Also, forcing a conversation when the other person isn’t ready almost always triggers defensiveness. Keep in mind that by choosing to stay in an unproductive conversation, the likelihood of abusive behavior (both verbally and physically) tends to increase. 

Common reasons people get off track:

  • Needing to have the last word or to be right.
  • Forcing the other person to hear what you have to say.
  • Feeling compelled to point out (and change) the other person’s behavior.
  • Being unable to leave because you don’t want to “lose face.”

To communicate respectfully, there can be no winner or loser. Both people need to feel safe in order to share their truth and ask for what they need

When both people are ready to talk, you can minimize those impulsive reactions that lead to destructive arguments. As a result, the conversation will likely become more amicable. 

Don’t start a potentially difficult conversation if: 

  • You or your partner don’t have enough time.
  • The kids can hear you (often this needs to be private).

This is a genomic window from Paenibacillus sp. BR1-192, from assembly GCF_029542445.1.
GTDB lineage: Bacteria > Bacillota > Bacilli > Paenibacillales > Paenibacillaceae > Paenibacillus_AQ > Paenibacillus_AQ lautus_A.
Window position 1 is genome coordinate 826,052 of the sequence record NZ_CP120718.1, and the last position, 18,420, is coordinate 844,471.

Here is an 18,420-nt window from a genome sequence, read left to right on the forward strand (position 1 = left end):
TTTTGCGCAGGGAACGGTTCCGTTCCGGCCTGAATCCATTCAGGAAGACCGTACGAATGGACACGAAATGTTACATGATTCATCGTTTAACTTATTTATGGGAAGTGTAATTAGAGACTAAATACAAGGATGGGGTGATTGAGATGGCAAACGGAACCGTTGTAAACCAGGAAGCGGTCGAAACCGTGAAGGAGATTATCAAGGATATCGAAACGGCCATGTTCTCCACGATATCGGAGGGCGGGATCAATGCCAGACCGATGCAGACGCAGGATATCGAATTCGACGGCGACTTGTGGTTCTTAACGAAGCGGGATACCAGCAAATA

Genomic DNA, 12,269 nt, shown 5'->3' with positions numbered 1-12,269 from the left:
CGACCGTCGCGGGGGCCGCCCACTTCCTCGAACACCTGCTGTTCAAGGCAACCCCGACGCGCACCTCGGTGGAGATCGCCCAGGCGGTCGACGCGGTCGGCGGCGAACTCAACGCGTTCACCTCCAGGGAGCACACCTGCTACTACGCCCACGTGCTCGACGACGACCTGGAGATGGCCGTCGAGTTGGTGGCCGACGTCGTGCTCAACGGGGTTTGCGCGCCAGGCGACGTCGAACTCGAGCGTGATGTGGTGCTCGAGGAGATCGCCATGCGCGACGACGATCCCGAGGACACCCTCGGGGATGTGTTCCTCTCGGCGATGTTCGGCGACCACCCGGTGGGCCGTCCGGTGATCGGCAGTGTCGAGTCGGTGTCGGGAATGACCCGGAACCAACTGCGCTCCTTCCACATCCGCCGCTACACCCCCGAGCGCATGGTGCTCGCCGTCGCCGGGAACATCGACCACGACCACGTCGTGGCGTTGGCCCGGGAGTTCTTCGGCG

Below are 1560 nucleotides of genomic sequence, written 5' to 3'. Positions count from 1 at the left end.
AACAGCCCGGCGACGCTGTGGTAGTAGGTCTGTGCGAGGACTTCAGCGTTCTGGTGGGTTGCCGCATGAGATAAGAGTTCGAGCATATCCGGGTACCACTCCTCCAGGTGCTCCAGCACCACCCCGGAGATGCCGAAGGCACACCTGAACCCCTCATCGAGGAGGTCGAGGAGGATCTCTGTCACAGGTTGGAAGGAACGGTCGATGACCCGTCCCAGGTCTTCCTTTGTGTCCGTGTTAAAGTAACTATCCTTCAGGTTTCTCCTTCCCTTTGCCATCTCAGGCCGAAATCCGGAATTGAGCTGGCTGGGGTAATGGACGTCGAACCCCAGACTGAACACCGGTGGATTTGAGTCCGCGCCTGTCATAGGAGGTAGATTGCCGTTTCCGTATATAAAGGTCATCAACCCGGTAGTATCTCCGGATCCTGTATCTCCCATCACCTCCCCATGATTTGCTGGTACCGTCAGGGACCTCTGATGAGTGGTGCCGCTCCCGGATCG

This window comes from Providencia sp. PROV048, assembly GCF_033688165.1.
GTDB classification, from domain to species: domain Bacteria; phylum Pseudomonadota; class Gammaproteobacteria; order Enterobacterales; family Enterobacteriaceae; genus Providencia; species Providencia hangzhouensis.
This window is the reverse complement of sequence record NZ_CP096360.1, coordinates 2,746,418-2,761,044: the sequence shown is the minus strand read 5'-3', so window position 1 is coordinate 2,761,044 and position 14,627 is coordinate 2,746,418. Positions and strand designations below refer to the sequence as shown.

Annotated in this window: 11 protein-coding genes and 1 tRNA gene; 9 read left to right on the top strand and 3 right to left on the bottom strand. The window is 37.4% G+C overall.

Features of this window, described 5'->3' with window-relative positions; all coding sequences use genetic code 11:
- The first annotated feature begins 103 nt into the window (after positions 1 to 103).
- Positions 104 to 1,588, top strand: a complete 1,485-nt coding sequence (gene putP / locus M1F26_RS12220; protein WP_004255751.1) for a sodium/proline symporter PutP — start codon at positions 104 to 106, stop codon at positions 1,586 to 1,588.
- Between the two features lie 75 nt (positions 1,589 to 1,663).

• You’re in public place.
  • You or your partner are in HALT (Don’t get too Hungry, Angry, Lonely or Tired).

Always Get Agreement First

Next, give your partner a heads up on the topic to create a neutral start. How a conversation starts will greatly influence the outcome, so the more respectful the start is, the more likely you will sustain respectful communication.

How to Start a Constructive Conversation:

  • Let them know that you want to talk.
  • Give them the subject so they know what to expect. 
  • Negotiate a time to talk that works for both of you.  
  • Share your experience by focusing on what happened, not being right.
  • Let your partner know when you need a break.
  • Be willing to finish the conversation within 24 hours.

Tip: A simple heads up like “Is this a good time to talk about what happened last night?” gives your partner the courtesy to say yes or to negotiate a more appropriate time.

Check Your Expectations

Most people have unrealistic expectations around conflict. A common assumption is that an issue should be resolved in one conversation, but that’s not always possible. Expecting instant resolution only creates frustration. For instance, instead of expecting to resolve an issue immediately, seek to understand each other first. Sharing each other’s perspectives will take more time and patience, but it’ll be worth it in the long run. As a result, you can create a mutual understanding that deepens the relationship.